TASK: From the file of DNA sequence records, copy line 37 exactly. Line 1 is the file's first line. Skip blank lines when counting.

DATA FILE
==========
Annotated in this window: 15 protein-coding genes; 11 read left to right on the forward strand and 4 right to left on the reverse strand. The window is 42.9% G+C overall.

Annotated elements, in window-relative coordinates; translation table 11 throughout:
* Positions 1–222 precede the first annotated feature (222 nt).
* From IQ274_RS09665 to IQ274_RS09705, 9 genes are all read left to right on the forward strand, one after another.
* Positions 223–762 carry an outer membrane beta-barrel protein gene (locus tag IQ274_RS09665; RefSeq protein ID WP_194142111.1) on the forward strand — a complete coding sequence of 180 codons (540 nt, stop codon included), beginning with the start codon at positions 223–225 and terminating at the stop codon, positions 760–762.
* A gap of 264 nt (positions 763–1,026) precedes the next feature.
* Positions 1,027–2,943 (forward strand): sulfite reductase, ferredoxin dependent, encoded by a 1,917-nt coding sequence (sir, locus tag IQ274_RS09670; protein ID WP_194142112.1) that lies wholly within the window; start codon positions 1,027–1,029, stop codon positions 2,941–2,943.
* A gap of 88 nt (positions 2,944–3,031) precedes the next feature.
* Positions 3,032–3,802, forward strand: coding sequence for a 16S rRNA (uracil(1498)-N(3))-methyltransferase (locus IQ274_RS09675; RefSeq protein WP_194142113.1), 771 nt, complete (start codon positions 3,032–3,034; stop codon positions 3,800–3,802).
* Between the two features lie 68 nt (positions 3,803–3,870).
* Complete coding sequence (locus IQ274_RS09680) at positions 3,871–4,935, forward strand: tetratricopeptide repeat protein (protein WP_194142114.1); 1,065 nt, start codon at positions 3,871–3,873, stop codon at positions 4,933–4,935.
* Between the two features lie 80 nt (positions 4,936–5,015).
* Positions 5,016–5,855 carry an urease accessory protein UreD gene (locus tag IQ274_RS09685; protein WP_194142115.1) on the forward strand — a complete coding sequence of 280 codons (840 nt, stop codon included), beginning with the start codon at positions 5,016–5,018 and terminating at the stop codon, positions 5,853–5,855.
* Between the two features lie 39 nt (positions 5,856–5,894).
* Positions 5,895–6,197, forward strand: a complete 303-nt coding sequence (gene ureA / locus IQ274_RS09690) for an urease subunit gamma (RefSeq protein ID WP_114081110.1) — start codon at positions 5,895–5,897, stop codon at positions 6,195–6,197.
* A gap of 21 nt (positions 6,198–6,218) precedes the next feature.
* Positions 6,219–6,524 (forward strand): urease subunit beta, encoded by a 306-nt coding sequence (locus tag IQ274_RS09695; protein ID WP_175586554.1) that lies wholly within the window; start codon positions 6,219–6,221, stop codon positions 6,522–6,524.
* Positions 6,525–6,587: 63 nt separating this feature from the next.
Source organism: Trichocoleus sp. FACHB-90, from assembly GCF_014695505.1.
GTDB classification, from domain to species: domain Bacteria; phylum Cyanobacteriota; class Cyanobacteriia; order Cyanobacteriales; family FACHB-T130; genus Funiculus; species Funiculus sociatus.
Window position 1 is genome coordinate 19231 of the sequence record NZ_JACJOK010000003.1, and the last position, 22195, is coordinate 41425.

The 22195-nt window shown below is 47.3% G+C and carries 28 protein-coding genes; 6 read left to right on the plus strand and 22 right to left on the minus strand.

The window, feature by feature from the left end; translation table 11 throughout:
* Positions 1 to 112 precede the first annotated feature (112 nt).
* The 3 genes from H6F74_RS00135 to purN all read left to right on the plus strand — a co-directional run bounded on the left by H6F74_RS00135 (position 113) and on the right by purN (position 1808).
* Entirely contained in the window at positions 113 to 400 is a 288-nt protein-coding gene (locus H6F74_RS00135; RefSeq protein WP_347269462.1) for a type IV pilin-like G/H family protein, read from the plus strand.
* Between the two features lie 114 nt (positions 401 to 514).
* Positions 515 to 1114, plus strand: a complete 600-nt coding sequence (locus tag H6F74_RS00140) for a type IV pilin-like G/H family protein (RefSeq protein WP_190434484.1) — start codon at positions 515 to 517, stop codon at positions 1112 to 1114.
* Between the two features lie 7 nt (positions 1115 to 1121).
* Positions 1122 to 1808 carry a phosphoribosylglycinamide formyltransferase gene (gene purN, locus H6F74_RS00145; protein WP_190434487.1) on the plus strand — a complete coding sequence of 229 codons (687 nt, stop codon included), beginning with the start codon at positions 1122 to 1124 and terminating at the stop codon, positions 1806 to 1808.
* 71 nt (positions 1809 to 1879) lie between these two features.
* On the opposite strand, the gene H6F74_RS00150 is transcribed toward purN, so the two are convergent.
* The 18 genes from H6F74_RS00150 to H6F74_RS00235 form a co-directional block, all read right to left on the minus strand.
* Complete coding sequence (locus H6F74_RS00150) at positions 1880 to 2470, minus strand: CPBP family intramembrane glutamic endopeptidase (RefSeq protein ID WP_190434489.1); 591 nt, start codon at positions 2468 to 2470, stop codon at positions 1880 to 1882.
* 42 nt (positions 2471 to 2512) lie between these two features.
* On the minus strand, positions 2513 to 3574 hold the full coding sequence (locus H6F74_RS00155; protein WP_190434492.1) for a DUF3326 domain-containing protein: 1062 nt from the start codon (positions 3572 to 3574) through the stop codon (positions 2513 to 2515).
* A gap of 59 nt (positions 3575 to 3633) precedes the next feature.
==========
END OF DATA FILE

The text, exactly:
* A gap of 59 nt (positions 3575 to 3633) precedes the next feature.